RC: The Ragged End of Nowhere was agented for a time, several years ago, but for a number of reasons nothing came of it, except for a handful of very nice rejection letters from publishers. What finally put the novel on the map was a writing competition sponsored by the Tony Hillerman Writers Conference, based in Albuquerque, New Mexico and managed

The Page 69 Test

The Page 69 Test was a blog produced by Marshal Zeringue. The idea behind the blog involved asking an author to write a short summary of the action that occurs on Page 69. The theory behind it, as I understand it, is that whatever happens on page 69 of any given novel reflects the beating heart of the story as a whole. It’s an idea that is probably open to lively debate, but the following paragraphs are the result of applying the Page 69 theory to The Ragged End of Nowhere. The following was first published on Zeringue’s blog on November 24, 2009:


Page 69 of The Ragged End of Nowhere finds the protagonist, Bodo Hagen, sitting in a Las Vegas hotel room. It is morning. He picks up the phone and places a call. To Paris, France.

Hagen has only recently returned to his hometown after an absence of ten years. He came back to bury his only brother, who was murdered out at Hoover Dam. It seems that his brother possessed a wooden artifact with a curious provenance that he called the Dead Man’s Hand. He was trying to sell it when he died.

Hagen sets out to find his brother’s killer. But first he has to learn what the Dead Man’s Hand is, where it is, and why certain people want it. Maybe badly enough to murder his brother for it.

The phone call to Paris is intended to establish the bona fides of a Frenchwoman who Hagen met the night before. She has only just arrived in Las Vegas herself. She claims to work for a firm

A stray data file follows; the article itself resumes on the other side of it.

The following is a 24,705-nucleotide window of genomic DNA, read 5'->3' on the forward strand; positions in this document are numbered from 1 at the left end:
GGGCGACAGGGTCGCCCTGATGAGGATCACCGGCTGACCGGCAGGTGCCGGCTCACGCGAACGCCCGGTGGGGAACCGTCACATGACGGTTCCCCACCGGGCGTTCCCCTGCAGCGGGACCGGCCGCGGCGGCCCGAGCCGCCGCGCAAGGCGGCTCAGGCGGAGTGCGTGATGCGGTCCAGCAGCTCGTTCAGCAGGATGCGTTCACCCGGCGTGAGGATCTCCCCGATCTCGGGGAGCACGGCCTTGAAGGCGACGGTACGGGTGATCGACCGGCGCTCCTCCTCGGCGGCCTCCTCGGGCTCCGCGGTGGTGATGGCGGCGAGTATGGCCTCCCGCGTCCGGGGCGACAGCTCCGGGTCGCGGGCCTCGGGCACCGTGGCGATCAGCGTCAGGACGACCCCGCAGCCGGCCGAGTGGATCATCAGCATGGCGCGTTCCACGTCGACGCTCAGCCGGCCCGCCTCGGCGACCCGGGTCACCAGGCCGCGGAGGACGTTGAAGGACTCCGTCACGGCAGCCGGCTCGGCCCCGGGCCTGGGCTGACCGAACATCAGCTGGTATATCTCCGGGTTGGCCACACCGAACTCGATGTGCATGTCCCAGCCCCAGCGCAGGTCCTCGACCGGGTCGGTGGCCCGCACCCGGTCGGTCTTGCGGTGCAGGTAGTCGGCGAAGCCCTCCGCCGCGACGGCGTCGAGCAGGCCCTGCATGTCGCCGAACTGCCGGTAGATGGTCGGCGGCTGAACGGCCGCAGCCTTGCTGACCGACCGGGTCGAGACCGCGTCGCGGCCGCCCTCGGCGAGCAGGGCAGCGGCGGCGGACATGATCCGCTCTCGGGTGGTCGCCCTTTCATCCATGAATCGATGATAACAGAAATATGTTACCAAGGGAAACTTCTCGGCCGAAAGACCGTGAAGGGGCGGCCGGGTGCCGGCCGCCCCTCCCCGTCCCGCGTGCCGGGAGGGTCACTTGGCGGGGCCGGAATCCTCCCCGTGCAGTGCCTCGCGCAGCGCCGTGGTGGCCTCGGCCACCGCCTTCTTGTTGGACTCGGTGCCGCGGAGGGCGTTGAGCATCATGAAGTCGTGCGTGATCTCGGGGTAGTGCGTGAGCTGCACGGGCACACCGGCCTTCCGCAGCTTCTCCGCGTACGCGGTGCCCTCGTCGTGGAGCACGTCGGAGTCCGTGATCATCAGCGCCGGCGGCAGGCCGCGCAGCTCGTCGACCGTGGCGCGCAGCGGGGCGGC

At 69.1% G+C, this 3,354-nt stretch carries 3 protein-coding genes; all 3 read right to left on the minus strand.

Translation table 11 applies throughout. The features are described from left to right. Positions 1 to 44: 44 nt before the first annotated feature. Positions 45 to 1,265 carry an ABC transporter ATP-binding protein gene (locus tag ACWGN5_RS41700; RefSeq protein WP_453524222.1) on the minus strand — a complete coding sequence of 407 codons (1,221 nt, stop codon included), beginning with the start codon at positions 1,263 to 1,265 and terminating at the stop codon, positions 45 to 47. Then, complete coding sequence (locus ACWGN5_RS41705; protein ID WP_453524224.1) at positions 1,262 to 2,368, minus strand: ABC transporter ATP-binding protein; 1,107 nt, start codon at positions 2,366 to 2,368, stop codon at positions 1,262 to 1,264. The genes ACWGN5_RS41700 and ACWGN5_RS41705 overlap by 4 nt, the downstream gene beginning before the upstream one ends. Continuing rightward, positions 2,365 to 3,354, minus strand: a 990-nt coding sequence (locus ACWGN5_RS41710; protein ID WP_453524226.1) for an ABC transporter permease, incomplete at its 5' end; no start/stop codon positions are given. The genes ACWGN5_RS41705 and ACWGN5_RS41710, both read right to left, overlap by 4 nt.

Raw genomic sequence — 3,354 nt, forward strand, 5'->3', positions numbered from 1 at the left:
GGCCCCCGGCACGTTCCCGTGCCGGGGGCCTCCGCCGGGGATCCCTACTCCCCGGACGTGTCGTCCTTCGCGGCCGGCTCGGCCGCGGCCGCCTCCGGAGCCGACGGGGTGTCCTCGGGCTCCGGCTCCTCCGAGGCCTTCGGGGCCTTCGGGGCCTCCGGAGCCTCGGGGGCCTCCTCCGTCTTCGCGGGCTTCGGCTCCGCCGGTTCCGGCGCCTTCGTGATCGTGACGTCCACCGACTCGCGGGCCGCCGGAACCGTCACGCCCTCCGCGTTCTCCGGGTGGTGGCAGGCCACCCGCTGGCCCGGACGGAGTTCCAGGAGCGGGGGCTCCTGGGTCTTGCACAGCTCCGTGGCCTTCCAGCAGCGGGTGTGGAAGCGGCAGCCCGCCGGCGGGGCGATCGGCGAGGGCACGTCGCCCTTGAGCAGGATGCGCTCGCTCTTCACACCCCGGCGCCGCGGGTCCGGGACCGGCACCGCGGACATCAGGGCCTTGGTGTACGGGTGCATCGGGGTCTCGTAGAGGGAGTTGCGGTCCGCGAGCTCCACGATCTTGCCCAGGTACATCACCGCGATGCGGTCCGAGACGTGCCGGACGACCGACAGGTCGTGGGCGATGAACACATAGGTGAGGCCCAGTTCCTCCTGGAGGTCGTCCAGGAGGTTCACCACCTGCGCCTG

by Anne Hillerman, Tony's daughter. The competition was limited to novels set in the American Southwest, and the prize was publication of the manuscript by Thomas Dunne/Minotaur Books, a St. Martin's Press imprint. So I entered. And I won. And now here I am. Go figure!


NON: I think that names say a lot about a person, especially a fictional person. How did you decide on your protagonist's full name? Did you have any other names that were in the running?

RC: I don't recall a lot of deliberation going into my choice of a name for the protagonist. He was Bodo Hagen from the start. The name "Bodo" isn't often seen in the U.S., but it is not entirely uncommon in Europe. I lived for a couple of years in West Germany in the early i98os, and I ran into several men named Bodo. The name always struck me as being at once familiar, like a nickname you'd give to a favorite child, and entirely unfamiliar, in that it seems to carry with it medieval origins. The name "Hagen," of course, is a common German surname. It's short and has a good sound to it. Rolls right off the tongue.